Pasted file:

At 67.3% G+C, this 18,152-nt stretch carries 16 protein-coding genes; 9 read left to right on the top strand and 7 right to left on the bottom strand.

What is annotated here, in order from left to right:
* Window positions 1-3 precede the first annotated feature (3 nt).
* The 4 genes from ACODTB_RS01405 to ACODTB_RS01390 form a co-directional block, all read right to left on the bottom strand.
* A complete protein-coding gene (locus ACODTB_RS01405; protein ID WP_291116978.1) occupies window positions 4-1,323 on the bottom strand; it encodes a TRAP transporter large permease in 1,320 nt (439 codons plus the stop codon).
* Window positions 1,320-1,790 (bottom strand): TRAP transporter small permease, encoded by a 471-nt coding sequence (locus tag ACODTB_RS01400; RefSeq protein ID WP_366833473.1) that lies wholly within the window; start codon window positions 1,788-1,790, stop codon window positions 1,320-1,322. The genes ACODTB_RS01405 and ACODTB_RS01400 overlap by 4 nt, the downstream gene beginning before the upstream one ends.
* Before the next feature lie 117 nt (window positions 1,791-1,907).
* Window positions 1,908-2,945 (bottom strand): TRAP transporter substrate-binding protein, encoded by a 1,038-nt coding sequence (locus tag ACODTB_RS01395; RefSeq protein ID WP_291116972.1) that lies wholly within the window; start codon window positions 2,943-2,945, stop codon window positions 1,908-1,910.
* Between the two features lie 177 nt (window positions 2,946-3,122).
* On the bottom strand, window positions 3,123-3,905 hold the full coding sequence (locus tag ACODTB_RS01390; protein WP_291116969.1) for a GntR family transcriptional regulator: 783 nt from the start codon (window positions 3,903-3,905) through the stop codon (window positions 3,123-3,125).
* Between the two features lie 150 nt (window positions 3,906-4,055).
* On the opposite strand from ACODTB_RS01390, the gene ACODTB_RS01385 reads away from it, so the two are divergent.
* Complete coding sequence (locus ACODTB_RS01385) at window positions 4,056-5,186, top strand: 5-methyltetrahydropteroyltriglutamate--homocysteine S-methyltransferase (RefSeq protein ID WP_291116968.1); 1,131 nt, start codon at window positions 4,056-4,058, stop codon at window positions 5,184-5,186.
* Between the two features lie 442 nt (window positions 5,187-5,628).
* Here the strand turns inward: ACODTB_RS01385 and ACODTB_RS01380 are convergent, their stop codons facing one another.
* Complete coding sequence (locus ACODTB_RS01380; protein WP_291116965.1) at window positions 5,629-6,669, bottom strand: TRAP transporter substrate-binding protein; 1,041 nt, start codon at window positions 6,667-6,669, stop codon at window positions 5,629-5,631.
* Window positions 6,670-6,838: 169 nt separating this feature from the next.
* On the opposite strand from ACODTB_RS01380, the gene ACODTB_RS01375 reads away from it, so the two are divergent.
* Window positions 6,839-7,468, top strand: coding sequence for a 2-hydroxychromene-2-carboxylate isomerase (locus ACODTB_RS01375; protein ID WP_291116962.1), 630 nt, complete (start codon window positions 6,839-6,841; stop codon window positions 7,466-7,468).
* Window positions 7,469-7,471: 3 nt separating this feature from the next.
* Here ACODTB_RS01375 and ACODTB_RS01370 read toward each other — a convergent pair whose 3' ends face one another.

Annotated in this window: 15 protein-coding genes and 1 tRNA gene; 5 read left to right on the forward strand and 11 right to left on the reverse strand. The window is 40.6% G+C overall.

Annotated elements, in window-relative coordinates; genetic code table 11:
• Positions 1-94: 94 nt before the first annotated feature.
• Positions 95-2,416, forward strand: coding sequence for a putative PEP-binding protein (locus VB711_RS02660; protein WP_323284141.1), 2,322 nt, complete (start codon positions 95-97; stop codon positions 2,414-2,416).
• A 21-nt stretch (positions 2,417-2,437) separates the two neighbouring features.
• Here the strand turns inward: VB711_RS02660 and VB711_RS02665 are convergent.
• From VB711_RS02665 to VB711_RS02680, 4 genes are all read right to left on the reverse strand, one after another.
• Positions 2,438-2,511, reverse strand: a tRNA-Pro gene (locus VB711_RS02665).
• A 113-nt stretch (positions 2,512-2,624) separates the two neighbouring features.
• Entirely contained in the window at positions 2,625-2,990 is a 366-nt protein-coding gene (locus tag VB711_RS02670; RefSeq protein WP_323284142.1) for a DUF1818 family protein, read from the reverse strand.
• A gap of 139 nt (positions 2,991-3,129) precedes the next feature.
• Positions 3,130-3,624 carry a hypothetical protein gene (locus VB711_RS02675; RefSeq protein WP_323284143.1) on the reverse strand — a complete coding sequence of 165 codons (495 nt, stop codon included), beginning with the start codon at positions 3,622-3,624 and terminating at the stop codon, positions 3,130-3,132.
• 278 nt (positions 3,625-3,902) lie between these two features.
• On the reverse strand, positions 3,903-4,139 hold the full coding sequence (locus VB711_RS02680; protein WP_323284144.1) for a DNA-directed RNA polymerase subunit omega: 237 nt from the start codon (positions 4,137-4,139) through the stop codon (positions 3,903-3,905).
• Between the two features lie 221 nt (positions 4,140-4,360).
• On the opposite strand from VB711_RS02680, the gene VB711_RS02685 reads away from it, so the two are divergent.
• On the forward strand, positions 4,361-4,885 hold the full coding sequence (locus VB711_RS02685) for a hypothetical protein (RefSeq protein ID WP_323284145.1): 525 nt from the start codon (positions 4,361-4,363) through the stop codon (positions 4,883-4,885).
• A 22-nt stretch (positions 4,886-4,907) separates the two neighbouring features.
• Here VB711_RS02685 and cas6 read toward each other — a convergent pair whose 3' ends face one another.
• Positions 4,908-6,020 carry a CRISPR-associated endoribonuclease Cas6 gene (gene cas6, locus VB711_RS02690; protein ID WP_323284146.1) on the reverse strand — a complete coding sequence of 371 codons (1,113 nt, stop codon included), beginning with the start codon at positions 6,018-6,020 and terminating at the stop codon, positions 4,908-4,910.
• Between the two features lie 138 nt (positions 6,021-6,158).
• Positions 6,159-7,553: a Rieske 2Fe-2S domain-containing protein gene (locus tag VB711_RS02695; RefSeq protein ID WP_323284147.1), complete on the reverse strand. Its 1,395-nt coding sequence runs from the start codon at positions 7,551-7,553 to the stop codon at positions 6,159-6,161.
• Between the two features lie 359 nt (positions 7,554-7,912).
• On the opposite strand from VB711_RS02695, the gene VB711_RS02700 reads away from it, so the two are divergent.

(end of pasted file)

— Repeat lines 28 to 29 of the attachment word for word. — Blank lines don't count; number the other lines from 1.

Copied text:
• From VB711_RS02665 to VB711_RS02680, 4 genes are all read right to left on the reverse strand, one after another.
• Positions 2,438-2,511, reverse strand: a tRNA-Pro gene (locus VB711_RS02665).